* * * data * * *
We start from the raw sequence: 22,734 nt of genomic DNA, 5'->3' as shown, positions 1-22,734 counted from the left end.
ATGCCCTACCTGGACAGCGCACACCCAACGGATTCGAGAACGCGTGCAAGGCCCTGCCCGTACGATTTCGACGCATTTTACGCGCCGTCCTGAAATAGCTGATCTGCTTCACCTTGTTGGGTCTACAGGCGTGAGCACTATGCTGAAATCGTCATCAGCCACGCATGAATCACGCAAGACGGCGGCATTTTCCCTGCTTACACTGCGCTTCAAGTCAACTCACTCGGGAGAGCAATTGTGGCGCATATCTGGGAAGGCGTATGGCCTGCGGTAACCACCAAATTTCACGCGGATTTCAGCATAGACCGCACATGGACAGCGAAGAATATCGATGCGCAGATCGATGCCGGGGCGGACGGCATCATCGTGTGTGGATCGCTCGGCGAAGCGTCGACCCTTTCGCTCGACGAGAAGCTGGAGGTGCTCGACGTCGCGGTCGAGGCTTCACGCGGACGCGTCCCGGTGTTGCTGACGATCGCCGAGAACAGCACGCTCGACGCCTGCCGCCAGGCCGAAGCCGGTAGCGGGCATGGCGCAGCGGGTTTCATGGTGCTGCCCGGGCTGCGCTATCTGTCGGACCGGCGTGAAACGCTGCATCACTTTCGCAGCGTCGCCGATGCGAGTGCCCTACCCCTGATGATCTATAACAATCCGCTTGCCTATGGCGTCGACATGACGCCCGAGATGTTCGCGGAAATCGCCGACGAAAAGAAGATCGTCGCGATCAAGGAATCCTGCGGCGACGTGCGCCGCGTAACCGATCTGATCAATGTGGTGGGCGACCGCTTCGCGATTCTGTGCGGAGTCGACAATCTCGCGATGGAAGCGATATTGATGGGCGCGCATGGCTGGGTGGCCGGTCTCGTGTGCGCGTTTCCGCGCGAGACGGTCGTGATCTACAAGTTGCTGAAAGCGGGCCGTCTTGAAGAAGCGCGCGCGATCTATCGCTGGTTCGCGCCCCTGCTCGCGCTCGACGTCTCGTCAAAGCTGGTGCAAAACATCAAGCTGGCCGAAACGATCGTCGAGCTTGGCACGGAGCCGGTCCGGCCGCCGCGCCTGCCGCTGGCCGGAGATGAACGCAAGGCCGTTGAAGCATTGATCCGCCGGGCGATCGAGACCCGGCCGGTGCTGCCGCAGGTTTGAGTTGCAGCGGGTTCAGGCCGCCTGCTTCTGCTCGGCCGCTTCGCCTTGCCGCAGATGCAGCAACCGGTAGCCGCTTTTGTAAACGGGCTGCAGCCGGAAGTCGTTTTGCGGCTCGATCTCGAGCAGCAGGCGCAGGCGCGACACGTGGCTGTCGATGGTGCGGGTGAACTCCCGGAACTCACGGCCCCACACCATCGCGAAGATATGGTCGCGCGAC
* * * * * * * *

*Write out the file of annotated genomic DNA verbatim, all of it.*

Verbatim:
We start from the raw sequence: 22,734 nt of genomic DNA, 5'->3' as shown, positions 1-22,734 counted from the left end.
ATGCCCTACCTGGACAGCGCACACCCAACGGATTCGAGAACGCGTGCAAGGCCCTGCCCGTACGATTTCGACGCATTTTACGCGCCGTCCTGAAATAGCTGATCTGCTTCACCTTGTTGGGTCTACAGGCGTGAGCACTATGCTGAAATCGTCATCAGCCACGCATGAATCACGCAAGACGGCGGCATTTTCCCTGCTTACACTGCGCTTCAAGTCAACTCACTCGGGAGAGCAATTGTGGCGCATATCTGGGAAGGCGTATGGCCTGCGGTAACCACCAAATTTCACGCGGATTTCAGCATAGACCGCACATGGACAGCGAAGAATATCGATGCGCAGATCGATGCCGGGGCGGACGGCATCATCGTGTGTGGATCGCTCGGCGAAGCGTCGACCCTTTCGCTCGACGAGAAGCTGGAGGTGCTCGACGTCGCGGTCGAGGCTTCACGCGGACGCGTCCCGGTGTTGCTGACGATCGCCGAGAACAGCACGCTCGACGCCTGCCGCCAGGCCGAAGCCGGTAGCGGGCATGGCGCAGCGGGTTTCATGGTGCTGCCCGGGCTGCGCTATCTGTCGGACCGGCGTGAAACGCTGCATCACTTTCGCAGCGTCGCCGATGCGAGTGCCCTACCCCTGATGATCTATAACAATCCGCTTGCCTATGGCGTCGACATGACGCCCGAGATGTTCGCGGAAATCGCCGACGAAAAGAAGATCGTCGCGATCAAGGAATCCTGCGGCGACGTGCGCCGCGTAACCGATCTGATCAATGTGGTGGGCGACCGCTTCGCGATTCTGTGCGGAGTCGACAATCTCGCGATGGAAGCGATATTGATGGGCGCGCATGGCTGGGTGGCCGGTCTCGTGTGCGCGTTTCCGCGCGAGACGGTCGTGATCTACAAGTTGCTGAAAGCGGGCCGTCTTGAAGAAGCGCGCGCGATCTATCGCTGGTTCGCGCCCCTGCTCGCGCTCGACGTCTCGTCAAAGCTGGTGCAAAACATCAAGCTGGCCGAAACGATCGTCGAGCTTGGCACGGAGCCGGTCCGGCCGCCGCGCCTGCCGCTGGCCGGAGATGAACGCAAGGCCGTTGAAGCATTGATCCGCCGGGCGATCGAGACCCGGCCGGTGCTGCCGCAGGTTTGAGTTGCAGCGGGTTCAGGCCGCCTGCTTCTGCTCGGCCGCTTCGCCTTGCCGCAGATGCAGCAACCGGTAGCCGCTTTTGTAAACGGGCTGCAGCCGGAAGTCGTTTTGCGGCTCGATCTCGAGCAGCAGGCGCAGGCGCGACACGTGGCTGTCGATGGTGCGGGTGAACTCCCGGAACTCACGGCCCCACACCATCGCGAAGATATGGTCGCGCGAC